To understand how open customers are to receiving messages from brands in social media, the question has to shift from “How social are our customers?” to “How social are our customers in their path to purchase?”
Given the amount of time consumers spend on social networks, marketers intuitively know they need to be present on social media but many still struggle to pin point exactly:
Why they need a social presence - or rather, how they can be relevant on social media,
How much resources to invest in social media,
And where to invest these resources.
Forrester has developed the Social Technographics Framework to help marketers address exactly these questions. Using Forrester data to analyze the social behavior of various consumer groups and their inclination to use social touchpoints in their interactions with brands, the framework helps marketers determine:
How important social media should be to their marketing plan
When their audiences rely on social touchpoints in their customer journey
What social touchpoints their audiences use, and to what ends
The holidays have a way of bringing people together in more ways than one – and every holiday season I’m reminded of just how universal the power of human emotion is. Regardless of lifestyle, background, and world view, people everywhere are truly emotional beings, moved by fundamental feelings of joy and sadness, hope and fear, love and loss. And anyone who has observed frantic shoppers careening through store aisles or the unbearable anticipation of children on Christmas morning can see that, at this time of year, emotions are at their peak.
Advertisers know holiday shopper emotions better than anyone; they have perfected the art of tugging at heart strings or prompting tears to spur a purchase. But as consumers wear their hearts on their sleeve, retailers broadly must be in tune with – and responsive to – customer sentiments. For example, when passionate shoppers turn to social channels, retailers mustn’t dismiss their cheering or venting. In fact, Forrester’s Customer Experience Index (CX Index™) data shows that consumers often experience their most positive brand interactions on social media – and remember them more favorably than engagements on websites, over email, through phone conversations, and even in person:
You’ve heard it before - consumers move from their smartphones to their desktops, from in front of their living room TV to driving by a highway billboard, from their emails to their Facebook News Feed. With this convoluted and dynamic path to purchase, are you prepared to understand and measure every touchpoint your brand has with its customers?
Bleary eyed baseball fans are waking up to the unimaginable: the beloved Cubs broke their 108 year old dry spell and won the World Series. Their quest to World Series champions was a mix of talent, dedication, heart…and data. Data, you say? Yes, data. Baseball franchises are enamored with using data to make smarter trades, shift line-ups, field position, and predict player performance. But how did the Cubs move to a data driven baseball organization? One man helped transform baseball from a gut decision strategy to using information, using data to make decisions: Theo Epstein.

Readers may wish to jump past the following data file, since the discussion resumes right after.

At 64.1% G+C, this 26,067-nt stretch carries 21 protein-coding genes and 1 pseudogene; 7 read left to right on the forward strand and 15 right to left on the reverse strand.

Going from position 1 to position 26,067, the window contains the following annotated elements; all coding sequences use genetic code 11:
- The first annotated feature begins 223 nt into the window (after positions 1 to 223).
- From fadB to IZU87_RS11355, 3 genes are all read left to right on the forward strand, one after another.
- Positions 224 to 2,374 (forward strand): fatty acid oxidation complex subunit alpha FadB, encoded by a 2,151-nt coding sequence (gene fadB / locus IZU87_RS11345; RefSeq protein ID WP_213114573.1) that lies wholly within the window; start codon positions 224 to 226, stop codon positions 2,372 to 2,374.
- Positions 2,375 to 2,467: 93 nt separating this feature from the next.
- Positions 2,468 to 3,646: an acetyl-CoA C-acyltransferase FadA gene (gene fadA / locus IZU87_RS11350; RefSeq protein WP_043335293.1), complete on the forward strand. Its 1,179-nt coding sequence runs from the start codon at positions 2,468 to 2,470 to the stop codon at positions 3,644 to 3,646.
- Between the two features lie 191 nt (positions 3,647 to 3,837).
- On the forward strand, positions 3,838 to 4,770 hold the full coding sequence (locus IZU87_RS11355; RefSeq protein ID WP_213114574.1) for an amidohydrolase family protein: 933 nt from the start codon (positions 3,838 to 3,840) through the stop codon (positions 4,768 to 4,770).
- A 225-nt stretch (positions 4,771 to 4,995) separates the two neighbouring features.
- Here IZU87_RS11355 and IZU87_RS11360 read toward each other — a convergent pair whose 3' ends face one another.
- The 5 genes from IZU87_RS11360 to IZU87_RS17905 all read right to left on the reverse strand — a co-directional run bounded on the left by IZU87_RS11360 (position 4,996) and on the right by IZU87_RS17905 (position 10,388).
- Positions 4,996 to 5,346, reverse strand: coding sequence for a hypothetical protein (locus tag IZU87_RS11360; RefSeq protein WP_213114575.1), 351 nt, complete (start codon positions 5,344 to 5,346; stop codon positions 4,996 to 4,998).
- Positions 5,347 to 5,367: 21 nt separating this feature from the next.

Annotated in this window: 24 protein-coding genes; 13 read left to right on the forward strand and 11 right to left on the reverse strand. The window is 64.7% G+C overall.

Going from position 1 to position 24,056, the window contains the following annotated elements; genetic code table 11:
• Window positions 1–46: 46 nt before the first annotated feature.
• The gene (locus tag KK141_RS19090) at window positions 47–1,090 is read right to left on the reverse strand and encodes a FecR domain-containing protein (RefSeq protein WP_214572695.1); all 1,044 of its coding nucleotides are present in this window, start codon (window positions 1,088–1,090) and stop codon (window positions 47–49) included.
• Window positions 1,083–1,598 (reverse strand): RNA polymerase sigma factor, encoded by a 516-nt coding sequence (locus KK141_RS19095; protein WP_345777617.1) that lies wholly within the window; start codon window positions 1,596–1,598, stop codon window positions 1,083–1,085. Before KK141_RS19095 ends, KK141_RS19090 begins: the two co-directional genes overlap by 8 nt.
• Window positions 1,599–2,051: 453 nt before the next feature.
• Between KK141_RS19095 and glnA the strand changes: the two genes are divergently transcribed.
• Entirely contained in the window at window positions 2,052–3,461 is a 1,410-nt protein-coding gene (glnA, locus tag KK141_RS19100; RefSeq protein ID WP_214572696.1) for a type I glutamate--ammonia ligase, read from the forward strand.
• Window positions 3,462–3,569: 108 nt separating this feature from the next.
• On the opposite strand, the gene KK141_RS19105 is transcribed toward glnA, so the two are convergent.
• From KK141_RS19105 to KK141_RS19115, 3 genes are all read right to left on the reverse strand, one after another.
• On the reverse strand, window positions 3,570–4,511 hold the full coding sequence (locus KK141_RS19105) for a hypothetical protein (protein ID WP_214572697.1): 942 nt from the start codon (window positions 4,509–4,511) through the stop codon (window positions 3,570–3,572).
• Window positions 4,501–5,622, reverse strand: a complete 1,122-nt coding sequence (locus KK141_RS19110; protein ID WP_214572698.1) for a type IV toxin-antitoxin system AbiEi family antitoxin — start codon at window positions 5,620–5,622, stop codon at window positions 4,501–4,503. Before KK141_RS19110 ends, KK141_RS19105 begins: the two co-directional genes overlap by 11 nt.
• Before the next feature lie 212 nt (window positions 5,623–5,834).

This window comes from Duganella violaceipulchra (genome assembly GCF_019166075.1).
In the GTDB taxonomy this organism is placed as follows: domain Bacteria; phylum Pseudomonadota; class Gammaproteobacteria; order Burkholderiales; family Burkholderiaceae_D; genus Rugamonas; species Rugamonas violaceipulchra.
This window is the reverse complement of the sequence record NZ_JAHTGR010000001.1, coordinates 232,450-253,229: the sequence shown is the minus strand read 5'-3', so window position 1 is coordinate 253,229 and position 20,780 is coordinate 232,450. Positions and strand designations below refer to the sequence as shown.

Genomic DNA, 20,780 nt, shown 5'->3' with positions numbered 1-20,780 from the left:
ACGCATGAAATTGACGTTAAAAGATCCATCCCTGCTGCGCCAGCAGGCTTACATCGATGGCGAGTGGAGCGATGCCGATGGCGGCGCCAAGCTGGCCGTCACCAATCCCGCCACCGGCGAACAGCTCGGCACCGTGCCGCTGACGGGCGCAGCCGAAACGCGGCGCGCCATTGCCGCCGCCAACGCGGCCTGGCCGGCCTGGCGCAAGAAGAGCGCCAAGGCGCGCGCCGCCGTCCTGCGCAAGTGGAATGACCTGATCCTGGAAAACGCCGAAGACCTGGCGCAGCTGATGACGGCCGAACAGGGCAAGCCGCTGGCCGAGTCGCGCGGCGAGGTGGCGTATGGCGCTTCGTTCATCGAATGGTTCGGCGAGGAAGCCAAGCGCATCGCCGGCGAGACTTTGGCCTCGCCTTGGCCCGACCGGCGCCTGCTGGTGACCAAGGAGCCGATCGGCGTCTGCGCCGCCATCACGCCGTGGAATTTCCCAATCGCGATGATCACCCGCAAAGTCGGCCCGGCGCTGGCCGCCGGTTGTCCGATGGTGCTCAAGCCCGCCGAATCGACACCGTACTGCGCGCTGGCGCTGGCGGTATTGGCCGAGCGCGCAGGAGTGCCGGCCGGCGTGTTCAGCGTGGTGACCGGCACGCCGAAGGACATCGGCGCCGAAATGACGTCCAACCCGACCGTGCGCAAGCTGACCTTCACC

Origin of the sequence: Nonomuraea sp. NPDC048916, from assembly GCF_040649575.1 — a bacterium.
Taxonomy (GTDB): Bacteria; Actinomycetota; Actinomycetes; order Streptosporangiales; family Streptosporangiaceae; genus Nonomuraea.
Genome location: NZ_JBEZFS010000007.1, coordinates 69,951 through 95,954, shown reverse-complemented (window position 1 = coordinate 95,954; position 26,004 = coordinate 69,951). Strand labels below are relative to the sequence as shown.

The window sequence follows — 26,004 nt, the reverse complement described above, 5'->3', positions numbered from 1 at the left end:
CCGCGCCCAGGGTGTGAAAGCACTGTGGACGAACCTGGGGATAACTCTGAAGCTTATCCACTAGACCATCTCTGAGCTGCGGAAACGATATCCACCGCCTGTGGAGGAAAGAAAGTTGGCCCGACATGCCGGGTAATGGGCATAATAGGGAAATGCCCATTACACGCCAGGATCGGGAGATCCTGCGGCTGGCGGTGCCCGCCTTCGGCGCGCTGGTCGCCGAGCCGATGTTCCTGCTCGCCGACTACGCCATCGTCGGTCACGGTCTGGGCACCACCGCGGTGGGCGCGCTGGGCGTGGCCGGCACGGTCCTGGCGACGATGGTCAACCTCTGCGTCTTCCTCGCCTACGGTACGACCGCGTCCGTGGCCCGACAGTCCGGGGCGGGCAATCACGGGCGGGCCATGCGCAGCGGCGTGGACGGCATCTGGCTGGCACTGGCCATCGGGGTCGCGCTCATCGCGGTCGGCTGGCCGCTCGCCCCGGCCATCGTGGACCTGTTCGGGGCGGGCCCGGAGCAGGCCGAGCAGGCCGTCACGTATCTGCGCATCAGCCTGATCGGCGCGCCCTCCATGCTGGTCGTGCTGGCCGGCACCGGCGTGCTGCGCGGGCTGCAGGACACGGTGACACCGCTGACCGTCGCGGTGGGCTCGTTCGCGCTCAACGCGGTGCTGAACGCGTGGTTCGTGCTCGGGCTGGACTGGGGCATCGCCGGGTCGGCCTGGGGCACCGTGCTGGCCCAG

Theo Epstein is credited for the breaking the Red Sox World Series curse using data and insights to make strategic player acquisitions, changes in field play, and predict how players would perform. He took his data talent over to the Chicago Cubs, where he made some major trades and empowered the coach to make data driven field and batting changes. His data driven approach helped transform the way franchises think about baseball. Less gut, more information to help drive decisions.
Marketers must embrace the baseball management mentality: use data to shift marketing strategies at the moment of need. Marketers can use past marketing performance data, customer insights, and competitive information to:
It's not about whether brands have value. It's about how to manage the value.
Twilight Of The Brands
In early 2014, our profession faced an existential crisis. The end was near, said James Surowiecki, in his New Yorker article, "Twilight Of The Brands." Look at Lululemon, he cried. The cult-like athletic wear brand was reeling from product failure and leadership indelicacies. And he referenced new research that said consumers were "supremely well informed," and did not need to "rely on logos" to determine value.
In The Pink Of Health
Turns out Surowiecki wasn't so well informed after all:
More is not better. It is true that the digital age brings with it more information about brands. More than many would care for, really. And therein lies the rub – this tsunami without filter or curation does little to clarify and more to confuse.
Brands signify more than information. The idea of brand as a signal of value is valid, although simplistic. More information may bridge quality and trustworthiness gaps, but a brand is much more. It conveys an emotional connection. Information plays no role in sipping a Coke or running in Nike.
Marketers are always falling in love with mobile’s latest “shiny new object” and new technology acronyms — 5G, BLE (Bluetooth Low Energy), NFC (near-field communication), RWD (responsive web design), etc. — and they’re constantly looking for the next platform, whether it’s virtual reality (VR), bots, artificial intelligence (AI), or the internet of things (IoT).
However, it is time to stop this quixotic quest for a paradigmatic new platform to replace mobile! Instead, recognize that mobile will activate these adjacent technologies to enable new brand experiences.